Cape Town is virus hot spot for South Africa and continent
May 21, 2020
by Andrew Meldrum
Cape Town has become the center of the COVID-19 outbreak in South Africa and one of Africa's hot spots.
The popular tourist destination at the southern tip of Africa had more than 12,000 confirmed cases as of Thursday, representing 63% of South Africa's 19,000 cases and about 10% of Africa's 95,000 cases.
Gauteng province containing Johannesburg, South Africa's largest city, and the capital, Pretoria, had been expected to be the country's epicenter with its population density and poverty levels, but Cape Town defied predictions with high levels of community transmission.
"No model upfront predicted what we see in Western Cape (province)," Health Minister Zwelini Mkhize told journalists Thursday. "The explosion of cases in Western Cape is out of the expected range and it may be that we need to have additional interventions to try and contain those numbers."
Cape Town's mountains and beaches may have contributed to its high number of COVID-19 cases. With direct flights to several European capitals, it is believed that tourists not showing symptoms brought the virus and it began to spread undetected.
Cape Town is expected to reach its peak of cases around the end of June, while the rest of South Africa is expected to peak in August or September.
South Africa may see between 40,000 to 45,000 deaths by November, according to the Modelling and Simulation Hub, Africa, a group of scientists and academics advising the government.
By year's end some 13 million of South Africa's 57 million people could be infected, their study said.
While South Africa reportedly has adequate hospital beds it remains short of intensive care facilities. It has about 3,300 intensive care beds but predictions suggest more than 20,000 could be needed.
"It is not just a question of beds, it is trained staff and ventilators that will be needed and those are difficult to provide quickly," said Juliet Pulliam, director of the South African Center for Epidemiological Modelling and Analysis, who contributed to the study. Cape Town could experience a shortage of ICU beds by the end of June, she warned.
Cape Town and Western Cape province are six to eight weeks ahead of the rest of South Africa in the outbreak, health experts said.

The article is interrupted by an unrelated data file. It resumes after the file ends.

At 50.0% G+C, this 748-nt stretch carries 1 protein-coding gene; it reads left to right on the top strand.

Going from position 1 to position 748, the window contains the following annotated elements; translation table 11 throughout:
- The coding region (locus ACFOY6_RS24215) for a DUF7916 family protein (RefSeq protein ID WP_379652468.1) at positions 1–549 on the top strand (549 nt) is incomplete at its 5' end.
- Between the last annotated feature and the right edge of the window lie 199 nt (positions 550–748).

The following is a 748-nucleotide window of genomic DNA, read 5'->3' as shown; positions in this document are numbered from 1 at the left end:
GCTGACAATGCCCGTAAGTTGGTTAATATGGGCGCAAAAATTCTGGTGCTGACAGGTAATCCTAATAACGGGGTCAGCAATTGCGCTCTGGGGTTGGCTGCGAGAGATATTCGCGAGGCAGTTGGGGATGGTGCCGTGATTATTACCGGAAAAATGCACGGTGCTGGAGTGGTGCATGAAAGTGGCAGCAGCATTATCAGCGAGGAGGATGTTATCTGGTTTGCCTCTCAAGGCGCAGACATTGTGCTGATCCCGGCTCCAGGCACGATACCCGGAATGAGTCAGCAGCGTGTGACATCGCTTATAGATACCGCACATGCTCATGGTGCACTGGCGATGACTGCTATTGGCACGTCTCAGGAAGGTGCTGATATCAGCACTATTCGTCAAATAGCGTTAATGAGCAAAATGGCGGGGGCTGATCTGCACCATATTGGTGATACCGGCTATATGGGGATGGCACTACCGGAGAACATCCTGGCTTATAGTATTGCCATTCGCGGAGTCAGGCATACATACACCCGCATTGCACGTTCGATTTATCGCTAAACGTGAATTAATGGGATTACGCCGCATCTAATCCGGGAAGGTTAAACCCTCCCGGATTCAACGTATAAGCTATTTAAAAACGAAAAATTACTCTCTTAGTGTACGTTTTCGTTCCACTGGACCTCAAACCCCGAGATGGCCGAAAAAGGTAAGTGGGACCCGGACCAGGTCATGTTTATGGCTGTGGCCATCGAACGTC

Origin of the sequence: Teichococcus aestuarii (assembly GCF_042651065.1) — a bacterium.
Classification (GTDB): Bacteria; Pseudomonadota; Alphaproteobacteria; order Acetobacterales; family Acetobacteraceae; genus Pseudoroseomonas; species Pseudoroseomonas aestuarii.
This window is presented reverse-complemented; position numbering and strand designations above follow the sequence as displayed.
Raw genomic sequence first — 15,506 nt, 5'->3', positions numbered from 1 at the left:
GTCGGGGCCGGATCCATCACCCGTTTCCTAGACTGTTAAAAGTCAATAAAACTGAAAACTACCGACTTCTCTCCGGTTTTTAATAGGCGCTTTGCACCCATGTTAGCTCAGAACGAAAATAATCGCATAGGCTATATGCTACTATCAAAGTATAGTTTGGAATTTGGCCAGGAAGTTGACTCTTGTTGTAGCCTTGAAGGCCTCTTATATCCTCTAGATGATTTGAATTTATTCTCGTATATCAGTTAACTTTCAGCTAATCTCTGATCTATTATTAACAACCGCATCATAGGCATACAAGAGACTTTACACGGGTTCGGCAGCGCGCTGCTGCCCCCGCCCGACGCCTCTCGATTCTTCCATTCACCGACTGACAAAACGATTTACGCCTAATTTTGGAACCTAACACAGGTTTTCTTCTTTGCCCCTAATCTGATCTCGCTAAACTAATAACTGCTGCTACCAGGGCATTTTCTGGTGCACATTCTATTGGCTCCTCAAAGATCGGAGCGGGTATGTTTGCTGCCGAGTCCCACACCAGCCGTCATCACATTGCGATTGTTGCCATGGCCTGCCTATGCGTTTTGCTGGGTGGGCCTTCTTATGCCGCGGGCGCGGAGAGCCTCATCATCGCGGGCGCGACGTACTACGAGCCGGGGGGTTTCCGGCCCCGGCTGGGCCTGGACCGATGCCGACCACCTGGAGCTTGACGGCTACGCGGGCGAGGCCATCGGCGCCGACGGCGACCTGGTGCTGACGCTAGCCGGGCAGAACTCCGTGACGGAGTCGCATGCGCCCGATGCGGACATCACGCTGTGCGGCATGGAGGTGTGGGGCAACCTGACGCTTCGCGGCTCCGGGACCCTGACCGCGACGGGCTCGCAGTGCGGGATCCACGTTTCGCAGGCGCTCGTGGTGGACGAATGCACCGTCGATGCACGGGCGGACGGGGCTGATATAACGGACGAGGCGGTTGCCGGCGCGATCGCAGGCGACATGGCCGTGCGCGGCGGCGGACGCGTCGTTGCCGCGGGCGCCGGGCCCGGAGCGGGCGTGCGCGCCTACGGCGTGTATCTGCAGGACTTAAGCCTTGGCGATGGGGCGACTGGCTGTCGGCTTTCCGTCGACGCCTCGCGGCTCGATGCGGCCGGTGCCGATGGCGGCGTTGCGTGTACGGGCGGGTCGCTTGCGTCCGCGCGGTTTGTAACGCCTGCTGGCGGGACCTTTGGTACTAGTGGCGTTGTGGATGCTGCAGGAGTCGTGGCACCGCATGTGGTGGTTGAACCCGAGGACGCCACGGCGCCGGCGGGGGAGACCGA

"The lessons we are learning now, we are sharing with the rest of the country," said Dr. Nomafrench Mbombo, Western Cape's top health officer.
Khayelitsha, a shantytown of nearly 500,000, is one of Cape Town's hot spots. A field hospital is being constructed to increase the capacity of Khayelitsha District Hospital and should open by June 1, according to Doctors Without Borders.
One local problem is a delay in test results, in some cases up to eight to 10 days, said Dr. Claire Keene, medical coordinator for the Doctors Without Borders project. Another is that some healthcare workers have tested positive.
A second hot spot in the outbreak is the Tygerburg area near Cape Town International Airport.
Cape Town has suffered a massive economic slump from the tourism slump and lockdown restrictions, said Western Cape premier Alan Winde, estimating that 200,000 jobs have been lost and 1.2 million to 1.8 million people in the province are hungry.
Winde, in self-isolation after coming in contact with a TV cameraman who later died of COVID-19, wants restrictions relaxed to boost economic activity.
"We need to see the economy open up with the new normal operations, but without putting our health system under severe strain," he told reporters. "We need to keep the curve as flat as possible."
Meanwhile the rest of South Africa eagerly anticipates the relaxation of lockdown restrictions on June 1. Some government officials have said Johannesburg and other parts of the country will allow more people to return to work and resume the sale of alcohol and cigarettes.
Schools will resume classes, starting with students in grades 7 and 12, but many teachers and parents have expressed concern they will be exposed to the virus.
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